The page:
Japanese Health Inspectors Search Plane From Dulles for Cases of Swine Flu

By Blaine Harden
Washington Post Foreign Service
Tuesday, May 5, 2009; A10

TOKYO, May 4 -- Armed with thermographic guns, Japanese health inspectors in surgical gowns, goggles and masks boarded United Airlines Flight 803 from Washington Dulles. They prowled the aisles, pointing their fever-seeking machines at jet-lagged faces.

The nonstop flight had taken 13 1/2 hours. Toddlers were crying. Adults were wilting. Everyone was under strict orders to stay in his or her seat.

Exhausted-looking flight attendants handed out surgical masks, gifts from the government of Japan, which has yet to find a single confirmed case of swine flu but is diligently seeking feverish suspects.

Passengers could not leave the aircraft until they had filled out a form the government had hurriedly printed. "The Questionnaire of Heath [sic] Status" asked whether travelers had been to Mexico lately, whether they had a runny nose, whether they were taking medication to mask a fever.

As long as the threat of a flu pandemic persists, anyone who flies into this country from North America with flulike ailments will not be allowed to walk off an airplane and infect the country. Last week, inspectors began boarding every flight from Mexico, Canada and the United States. They take the temperature of about 6,000 passengers a day. Near Tokyo's Narita airport, 500 rooms have been secured by the Health Ministry to quarantine infected passengers.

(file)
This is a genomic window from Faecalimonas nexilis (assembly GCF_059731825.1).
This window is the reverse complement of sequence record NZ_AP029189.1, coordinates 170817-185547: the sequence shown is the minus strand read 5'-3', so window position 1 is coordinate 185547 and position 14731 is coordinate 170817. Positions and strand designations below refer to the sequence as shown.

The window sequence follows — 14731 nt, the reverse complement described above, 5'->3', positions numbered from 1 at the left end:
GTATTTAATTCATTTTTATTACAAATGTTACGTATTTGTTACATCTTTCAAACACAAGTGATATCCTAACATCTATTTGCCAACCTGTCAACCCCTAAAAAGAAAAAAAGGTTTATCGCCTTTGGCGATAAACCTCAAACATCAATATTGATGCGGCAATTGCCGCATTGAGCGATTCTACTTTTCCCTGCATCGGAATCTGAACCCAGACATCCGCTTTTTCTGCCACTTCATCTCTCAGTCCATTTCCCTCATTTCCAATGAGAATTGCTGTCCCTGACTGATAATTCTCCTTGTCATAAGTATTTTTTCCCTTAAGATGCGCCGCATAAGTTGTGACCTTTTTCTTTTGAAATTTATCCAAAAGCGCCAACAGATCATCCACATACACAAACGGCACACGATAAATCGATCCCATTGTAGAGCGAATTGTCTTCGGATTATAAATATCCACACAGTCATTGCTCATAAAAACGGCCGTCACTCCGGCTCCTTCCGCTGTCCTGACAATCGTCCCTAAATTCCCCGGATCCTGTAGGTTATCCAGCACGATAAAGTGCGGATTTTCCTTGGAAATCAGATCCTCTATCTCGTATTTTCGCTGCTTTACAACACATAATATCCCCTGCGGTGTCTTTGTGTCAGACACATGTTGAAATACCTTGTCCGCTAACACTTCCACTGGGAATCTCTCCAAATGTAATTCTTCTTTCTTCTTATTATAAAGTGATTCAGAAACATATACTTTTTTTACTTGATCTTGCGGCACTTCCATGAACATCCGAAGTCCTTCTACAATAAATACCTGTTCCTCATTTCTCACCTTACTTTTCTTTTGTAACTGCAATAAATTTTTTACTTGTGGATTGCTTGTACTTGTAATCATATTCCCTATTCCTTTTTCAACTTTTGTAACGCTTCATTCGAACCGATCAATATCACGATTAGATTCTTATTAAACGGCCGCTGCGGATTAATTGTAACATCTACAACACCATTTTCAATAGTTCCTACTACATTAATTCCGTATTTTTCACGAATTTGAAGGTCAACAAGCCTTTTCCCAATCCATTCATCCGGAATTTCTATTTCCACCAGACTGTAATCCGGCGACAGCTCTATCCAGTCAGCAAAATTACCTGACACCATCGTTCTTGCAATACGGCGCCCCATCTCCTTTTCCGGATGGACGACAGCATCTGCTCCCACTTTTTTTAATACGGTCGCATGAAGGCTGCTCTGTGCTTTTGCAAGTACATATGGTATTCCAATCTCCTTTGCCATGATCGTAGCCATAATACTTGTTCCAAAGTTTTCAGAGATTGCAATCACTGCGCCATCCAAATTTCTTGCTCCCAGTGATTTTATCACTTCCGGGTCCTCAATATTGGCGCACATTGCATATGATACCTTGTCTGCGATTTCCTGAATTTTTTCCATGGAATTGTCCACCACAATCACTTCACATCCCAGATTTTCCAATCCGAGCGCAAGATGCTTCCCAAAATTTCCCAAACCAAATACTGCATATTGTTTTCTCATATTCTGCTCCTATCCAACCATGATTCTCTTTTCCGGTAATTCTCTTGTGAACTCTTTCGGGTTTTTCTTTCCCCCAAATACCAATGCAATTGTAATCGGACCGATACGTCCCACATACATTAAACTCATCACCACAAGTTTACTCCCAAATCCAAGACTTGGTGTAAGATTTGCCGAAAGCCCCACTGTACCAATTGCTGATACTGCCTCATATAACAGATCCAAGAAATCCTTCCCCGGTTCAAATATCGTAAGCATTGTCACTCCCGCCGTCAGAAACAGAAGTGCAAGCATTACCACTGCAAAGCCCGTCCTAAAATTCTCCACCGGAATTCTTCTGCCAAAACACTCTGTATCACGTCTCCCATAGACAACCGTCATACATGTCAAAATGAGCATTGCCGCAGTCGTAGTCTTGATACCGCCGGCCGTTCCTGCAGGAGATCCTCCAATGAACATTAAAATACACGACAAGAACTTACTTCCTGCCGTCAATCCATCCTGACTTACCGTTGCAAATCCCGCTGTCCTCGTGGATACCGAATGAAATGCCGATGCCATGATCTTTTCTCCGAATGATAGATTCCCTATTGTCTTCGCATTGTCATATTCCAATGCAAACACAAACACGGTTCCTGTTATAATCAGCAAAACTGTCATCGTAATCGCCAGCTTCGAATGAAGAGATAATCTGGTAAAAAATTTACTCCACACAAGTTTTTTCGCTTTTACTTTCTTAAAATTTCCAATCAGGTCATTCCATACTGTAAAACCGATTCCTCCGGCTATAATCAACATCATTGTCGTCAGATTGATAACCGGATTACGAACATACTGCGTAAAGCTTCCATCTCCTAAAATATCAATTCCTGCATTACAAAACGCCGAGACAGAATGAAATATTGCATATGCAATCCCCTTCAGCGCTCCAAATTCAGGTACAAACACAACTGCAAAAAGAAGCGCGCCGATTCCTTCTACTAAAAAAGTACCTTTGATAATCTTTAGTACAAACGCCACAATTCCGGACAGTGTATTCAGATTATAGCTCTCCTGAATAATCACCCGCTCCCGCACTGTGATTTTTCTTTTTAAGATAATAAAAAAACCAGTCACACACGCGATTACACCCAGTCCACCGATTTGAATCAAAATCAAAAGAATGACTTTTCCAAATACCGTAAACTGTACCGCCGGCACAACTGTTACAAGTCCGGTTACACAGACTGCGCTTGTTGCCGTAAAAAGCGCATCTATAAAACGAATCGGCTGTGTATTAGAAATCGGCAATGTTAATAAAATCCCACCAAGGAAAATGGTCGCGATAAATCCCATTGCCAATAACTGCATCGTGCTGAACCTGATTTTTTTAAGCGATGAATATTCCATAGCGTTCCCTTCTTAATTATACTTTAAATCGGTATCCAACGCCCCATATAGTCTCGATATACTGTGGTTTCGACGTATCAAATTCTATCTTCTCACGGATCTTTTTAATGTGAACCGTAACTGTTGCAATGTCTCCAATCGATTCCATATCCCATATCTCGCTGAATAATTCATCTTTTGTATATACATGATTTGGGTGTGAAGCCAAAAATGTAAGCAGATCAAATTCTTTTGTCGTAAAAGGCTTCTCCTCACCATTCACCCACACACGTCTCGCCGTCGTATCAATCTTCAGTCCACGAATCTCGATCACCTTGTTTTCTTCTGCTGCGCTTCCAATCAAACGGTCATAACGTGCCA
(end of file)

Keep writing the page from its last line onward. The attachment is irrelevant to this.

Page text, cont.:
Asia was stung in 2003 by an outbreak of severe acute respiratory syndrome (SARS), which killed about 800 people and caused temporary harm to the economies of Hong Kong, Singapore, China and Malaysia. As a result, governments and health bureaucracies across the region are ready and willing to move aggressively against swine flu.

China suspended flights from Mexico on Saturday, after the first confirmed case of the virus was found in Hong Kong. At the Hong Kong hotel where the swine flu victim stayed, about 200 guests and 100 workers were confined to the premises for a week. In South Korea, which has two probable cases of swine flu, all passengers pass in front of thermographic cameras. Those found to be feverish are held for testing that takes about six hours.

Even though it has yet to find one confirmed case of swine flu, Japan has opened 684 "fever clinics" across the country. Officials installed thermographic imaging devices at the world table tennis championships in Yokohama after a local high school student was admitted to a hospital with what turned out to be a seasonal strain of the flu. On Monday, a woman who had just returned from the United States tested positive for influenza A and was experiencing symptoms, news agencies reported, but more tests were needed to determine whether she was in fact the island nation's first swine flu victim.

"It's not a short-term fight, and we need to brace ourselves for what will likely take a considerable time," Prime Minister Taro Aso told reporters Friday.

For jumbo jets arriving from North America, a shortage of health inspectors has meant that considerable time is being spent by passengers in parked airplanes. Thousands of travelers have waited for hours in their seats before inspectors could clear them to pass through immigration.

"We're just about managing to handle the situation with a limited number of inspectors," a government official told the Yomiuri newspaper. "But I wonder what will happen if more outbreaks occur in other countries."

Inspectors boarded United Flight 803 a few minutes after it landed at Narita. They completed their work in 70 minutes. Although everyone was sick of sitting in the airplane, no was found to be feverish.

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